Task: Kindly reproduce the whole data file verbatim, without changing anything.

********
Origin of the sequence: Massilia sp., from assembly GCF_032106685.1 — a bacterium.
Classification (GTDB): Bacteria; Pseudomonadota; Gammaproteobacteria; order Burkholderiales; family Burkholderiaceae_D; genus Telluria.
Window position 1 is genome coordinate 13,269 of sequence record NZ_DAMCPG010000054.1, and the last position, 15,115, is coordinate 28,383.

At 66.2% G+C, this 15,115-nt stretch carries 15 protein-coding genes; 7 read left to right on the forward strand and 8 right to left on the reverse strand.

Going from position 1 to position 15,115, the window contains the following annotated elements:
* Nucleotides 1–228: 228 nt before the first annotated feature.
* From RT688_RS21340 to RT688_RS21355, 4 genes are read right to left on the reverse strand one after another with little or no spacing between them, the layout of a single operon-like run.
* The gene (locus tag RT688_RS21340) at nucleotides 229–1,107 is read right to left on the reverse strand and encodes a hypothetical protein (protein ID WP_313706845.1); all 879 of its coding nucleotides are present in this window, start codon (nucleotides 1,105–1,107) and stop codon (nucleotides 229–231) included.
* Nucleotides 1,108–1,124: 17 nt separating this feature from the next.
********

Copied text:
Origin of the sequence: Massilia sp., from assembly GCF_032106685.1 — a bacterium.
Classification (GTDB): Bacteria; Pseudomonadota; Gammaproteobacteria; order Burkholderiales; family Burkholderiaceae_D; genus Telluria.
Window position 1 is genome coordinate 13,269 of sequence record NZ_DAMCPG010000054.1, and the last position, 15,115, is coordinate 28,383.

At 66.2% G+C, this 15,115-nt stretch carries 15 protein-coding genes; 7 read left to right on the forward strand and 8 right to left on the reverse strand.

Going from position 1 to position 15,115, the window contains the following annotated elements:
* Nucleotides 1–228: 228 nt before the first annotated feature.
* From RT688_RS21340 to RT688_RS21355, 4 genes are read right to left on the reverse strand one after another with little or no spacing between them, the layout of a single operon-like run.
* The gene (locus tag RT688_RS21340) at nucleotides 229–1,107 is read right to left on the reverse strand and encodes a hypothetical protein (protein ID WP_313706845.1); all 879 of its coding nucleotides are present in this window, start codon (nucleotides 1,105–1,107) and stop codon (nucleotides 229–231) included.
* Nucleotides 1,108–1,124: 17 nt separating this feature from the next.